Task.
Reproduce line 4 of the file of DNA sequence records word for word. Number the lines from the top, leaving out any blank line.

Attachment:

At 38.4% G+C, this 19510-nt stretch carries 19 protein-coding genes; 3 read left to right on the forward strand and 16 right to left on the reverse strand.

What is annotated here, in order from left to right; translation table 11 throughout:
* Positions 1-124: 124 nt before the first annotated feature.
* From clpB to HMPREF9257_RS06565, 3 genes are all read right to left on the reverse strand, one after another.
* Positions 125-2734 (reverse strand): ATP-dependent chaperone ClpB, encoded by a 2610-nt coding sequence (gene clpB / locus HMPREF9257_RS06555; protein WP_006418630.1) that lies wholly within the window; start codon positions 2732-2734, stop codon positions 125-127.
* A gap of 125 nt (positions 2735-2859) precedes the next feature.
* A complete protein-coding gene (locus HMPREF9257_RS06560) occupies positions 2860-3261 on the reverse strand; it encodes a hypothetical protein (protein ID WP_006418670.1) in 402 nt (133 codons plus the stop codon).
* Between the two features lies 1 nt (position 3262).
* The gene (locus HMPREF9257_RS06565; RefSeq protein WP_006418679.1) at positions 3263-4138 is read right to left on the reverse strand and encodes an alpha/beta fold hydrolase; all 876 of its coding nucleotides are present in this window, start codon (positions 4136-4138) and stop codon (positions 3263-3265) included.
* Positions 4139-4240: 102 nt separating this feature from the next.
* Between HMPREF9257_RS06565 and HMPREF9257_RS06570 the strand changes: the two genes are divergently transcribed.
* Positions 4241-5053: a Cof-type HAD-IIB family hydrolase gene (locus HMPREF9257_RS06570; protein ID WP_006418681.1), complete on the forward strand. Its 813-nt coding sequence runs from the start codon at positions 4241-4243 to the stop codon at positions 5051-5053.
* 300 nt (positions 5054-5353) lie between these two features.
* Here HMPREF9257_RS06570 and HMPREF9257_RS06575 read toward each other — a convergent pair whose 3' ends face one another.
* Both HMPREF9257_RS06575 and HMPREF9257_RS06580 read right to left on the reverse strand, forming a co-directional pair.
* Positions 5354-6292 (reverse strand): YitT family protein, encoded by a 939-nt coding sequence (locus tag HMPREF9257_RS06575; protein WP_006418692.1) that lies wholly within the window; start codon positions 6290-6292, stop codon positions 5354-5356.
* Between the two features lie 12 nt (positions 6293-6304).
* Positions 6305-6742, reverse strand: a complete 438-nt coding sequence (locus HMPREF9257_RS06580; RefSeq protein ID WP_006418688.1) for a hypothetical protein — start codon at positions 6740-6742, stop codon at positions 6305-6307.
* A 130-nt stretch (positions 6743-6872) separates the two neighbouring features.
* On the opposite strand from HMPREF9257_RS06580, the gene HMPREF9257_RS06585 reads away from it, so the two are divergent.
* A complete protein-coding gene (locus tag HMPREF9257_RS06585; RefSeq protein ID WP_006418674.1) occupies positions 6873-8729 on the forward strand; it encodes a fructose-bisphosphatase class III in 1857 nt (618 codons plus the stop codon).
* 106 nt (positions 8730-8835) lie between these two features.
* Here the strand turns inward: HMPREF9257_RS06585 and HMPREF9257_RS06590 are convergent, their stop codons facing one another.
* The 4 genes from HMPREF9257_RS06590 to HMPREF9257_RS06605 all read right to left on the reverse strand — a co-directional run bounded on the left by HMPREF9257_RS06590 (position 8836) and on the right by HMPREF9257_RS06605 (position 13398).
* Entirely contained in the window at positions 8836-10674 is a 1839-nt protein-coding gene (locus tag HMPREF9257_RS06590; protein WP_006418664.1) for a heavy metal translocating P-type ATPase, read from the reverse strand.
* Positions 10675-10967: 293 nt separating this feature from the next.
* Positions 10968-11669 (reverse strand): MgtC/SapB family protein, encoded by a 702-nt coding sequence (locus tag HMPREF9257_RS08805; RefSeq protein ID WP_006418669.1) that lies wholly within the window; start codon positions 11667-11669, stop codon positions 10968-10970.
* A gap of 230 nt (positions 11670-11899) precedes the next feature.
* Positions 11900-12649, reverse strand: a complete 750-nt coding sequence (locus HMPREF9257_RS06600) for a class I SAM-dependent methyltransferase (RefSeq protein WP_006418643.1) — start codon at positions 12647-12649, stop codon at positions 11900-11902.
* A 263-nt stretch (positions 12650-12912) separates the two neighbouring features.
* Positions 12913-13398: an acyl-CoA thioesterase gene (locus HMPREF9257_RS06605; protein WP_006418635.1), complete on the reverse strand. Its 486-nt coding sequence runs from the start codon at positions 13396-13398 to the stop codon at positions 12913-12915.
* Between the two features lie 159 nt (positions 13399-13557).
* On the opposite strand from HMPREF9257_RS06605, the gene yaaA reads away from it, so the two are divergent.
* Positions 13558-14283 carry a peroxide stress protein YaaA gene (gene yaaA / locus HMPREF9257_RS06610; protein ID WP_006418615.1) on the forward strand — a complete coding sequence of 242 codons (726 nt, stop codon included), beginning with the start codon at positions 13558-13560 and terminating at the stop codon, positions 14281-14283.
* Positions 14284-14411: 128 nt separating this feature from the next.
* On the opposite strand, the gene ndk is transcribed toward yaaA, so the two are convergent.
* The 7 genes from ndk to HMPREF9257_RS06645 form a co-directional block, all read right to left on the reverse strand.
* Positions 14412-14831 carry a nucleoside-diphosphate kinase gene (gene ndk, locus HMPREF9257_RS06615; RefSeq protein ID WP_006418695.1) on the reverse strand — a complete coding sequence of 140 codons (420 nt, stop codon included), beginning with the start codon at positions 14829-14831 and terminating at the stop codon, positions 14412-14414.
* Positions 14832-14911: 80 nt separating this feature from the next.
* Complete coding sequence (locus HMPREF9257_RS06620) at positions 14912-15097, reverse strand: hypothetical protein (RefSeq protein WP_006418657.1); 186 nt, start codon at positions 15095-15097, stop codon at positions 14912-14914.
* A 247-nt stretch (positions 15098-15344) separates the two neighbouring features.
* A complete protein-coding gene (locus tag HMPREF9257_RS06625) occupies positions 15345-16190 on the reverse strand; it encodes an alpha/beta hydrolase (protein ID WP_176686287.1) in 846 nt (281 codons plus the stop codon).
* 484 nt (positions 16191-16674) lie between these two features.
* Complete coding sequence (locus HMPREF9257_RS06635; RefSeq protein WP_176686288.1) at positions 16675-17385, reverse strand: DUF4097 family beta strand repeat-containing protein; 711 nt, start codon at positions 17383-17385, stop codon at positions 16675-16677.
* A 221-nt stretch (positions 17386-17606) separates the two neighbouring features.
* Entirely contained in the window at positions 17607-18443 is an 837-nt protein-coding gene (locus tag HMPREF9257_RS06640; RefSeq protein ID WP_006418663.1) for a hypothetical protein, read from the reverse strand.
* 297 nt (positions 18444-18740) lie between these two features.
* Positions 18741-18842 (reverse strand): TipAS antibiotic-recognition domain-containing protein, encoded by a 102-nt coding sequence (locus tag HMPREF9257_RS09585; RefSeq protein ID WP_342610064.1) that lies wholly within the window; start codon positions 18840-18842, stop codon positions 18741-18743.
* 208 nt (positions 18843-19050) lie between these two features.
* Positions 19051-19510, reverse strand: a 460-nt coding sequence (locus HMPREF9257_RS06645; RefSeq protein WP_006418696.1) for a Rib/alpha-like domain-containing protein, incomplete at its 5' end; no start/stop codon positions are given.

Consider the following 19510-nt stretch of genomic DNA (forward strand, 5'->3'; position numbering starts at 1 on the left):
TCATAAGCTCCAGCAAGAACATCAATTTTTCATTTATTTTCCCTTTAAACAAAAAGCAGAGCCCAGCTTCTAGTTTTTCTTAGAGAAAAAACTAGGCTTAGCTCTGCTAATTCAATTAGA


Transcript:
* From clpB to HMPREF9257_RS06565, 3 genes are all read right to left on the reverse strand, one after another.